• Lost records. Maintaining accurate school records for students with disabilities is critical. Teachers need immediate access to current student IEPs and 504 plans, current evaluations, medical records, previous IEPs and 504 plans, etc. Unfortunately, during the school closing process, student records have not always been properly maintained or transferred to a student’s receiving school. Without access to accurate records, schools may fail to provide appropriate support to students with disabilities and to timely refer students for evaluations.
Community and school culture issues. As noted above, school closing policies have consistently had a disparate impact on communities that serve low-income and minority students. Even though academic performance and space utilization may seem somewhat unconnected, both of these bases consistently result in closing schools that serve the district’s most vulnerable student populations. In many low-income communities, neighborhood schools are long-standing anchors and support systems. Closing neighborhood schools disrupts and further destabilizes communities that are already burdened with other forms of instability. Moreover, at a community-wide level, these polices led to repeated schools closings in low-income communities. Disrupting the educational experience of any student can be harmful. Repeating that process with schools and communities that are overburdened and underserved only exacerbates the harm to students.
There have also been issues with combining different school communities into one attendance center after a closing. One concern that has been raised in response to school closings in different cities is that new school boundary lines and receiving school assignments crossed gang lines and historical neighborhood divides. Pew Charitable Trusts, Closing Public Schools in Philadelphia: Lessons from Six Urban School Districts 13 (2011). In Chicago, during the 2013 school closing process, parents and community members testified about the real and imminent threats that students would face during the proposed school transitions. A review of the hearing officer opinions from those public hearings demonstrates that the more concrete and specific that challengers (e.g., parents, community members, students) are when explaining this threat at a hearing, the better. For example, in 2013, Chicago Public Schools proposed closing Manierre Elementary and assigning its students to Jenner Elementary. At the public meetings and hearings for this proposal, there was persuasive testimony from students, parents, teachers, and community members about the long-standing gang rivalry between the communities that these schools served. Ultimately, Manierre was one of 4 schools—out of 4 proposed closings—to avoid closing. As community witnesses have pointed out, students will not be available for learning if they are afraid for their own safety, and without proper consideration and planning for affected communities, school closing decisions have raised significant safety concerns.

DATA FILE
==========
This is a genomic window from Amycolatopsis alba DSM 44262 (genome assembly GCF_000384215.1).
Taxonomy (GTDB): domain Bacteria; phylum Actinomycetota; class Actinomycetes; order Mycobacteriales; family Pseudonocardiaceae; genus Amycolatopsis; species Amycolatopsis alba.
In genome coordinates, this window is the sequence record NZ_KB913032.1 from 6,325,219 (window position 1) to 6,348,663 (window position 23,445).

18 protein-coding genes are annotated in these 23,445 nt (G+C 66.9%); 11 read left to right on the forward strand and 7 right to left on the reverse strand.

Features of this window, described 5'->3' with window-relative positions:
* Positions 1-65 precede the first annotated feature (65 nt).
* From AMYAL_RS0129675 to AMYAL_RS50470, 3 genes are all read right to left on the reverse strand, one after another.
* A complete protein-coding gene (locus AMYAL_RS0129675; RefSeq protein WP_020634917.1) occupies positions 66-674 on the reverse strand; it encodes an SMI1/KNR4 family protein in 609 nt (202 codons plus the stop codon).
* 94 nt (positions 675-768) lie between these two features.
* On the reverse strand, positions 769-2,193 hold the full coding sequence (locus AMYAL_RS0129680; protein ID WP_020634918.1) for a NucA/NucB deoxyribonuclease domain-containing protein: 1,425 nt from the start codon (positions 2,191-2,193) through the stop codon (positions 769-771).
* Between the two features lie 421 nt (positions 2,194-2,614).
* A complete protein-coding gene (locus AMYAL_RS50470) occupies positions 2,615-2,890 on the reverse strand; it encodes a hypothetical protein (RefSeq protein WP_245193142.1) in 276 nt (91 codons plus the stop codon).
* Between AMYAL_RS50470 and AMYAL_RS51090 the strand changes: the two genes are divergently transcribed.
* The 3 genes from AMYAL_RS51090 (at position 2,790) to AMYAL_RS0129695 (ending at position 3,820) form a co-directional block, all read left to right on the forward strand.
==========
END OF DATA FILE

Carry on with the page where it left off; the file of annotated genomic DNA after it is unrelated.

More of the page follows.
What Courts Have Said
School closing cases have been litigated in state and federal courts across the country. Despite the issues described above, the vast majority of cases challenging closings have been unsuccessful. Similar to social science research, case law is relatively limited at this time, but growing. Cases challenging closings have included the following claims:
• Equal protection. Given the disparate impact that school closings have had on minority students, many complaints have raised equal protection claims on the basis of race. To date, an equal protection claim has not defeated a proposed closing, and in most cases, challengers struggled to establish discriminatory intent on behalf of the school district. See Smith v. Henderson, 944 F. Supp. 2d 89 (D.D.C. 2013). Individual states may also have civil rights statutes that prohibit discrimination on the basis of race or disability.
• Procedural due process. Challengers have also raised procedural due process claims, but courts have generally found that students do not have a property or liberty interest in attending a particular school—rendering these claims largely unsuccessful. See Mullen v. Thompson, 2002 WL 452855 (3d Cir. 2002); A.A. v. Raymond, 2013 WL 3816565 (E.D. Cal. 2013).
• Individuals with Disabilities Education Act (IDEA). IDEA claims have been largely unsuccessful in challenging school closing decisions. Generally, to reach federal court with an IDEA claim, a plaintiff must exhaust his or her administrative remedies (i.e., request an administrative due process hearing). Given the limited amount of time between the proposal and final approval of school closing decisions, establishing exhaustion is particularly challenging. Even if a plaintiff can establish exhaustion or an exception to this requirement, IDEA provides only for individualized relief. See Smith, 944 F. Supp. 2d at 103–4.Thus, the relief available under IDEA would not be ideal for impact litigation that aims to stop or stall a closing or closings—which would affect the educational experience of hundreds of students.
• Section 504 of the Rehabilitation Act. The same issues identified above for IDEA claims—exhaustion and individualized relief—apply to section 504 claims in school closing cases. See Charlie F. by Neil F. v. Bd. of Educ. of Skokie Sch. Dist. 68, 98 F. Supp. 3d 989 (7th Cir. 1991) (reasoning that 20 U.S.C. § 1415(f) requires any student seeking “relief that is available under” the IDEA to use the IDEA administrative system, before invoking other federal statutes); Smith, 944 F. Supp. 2d at 105–07.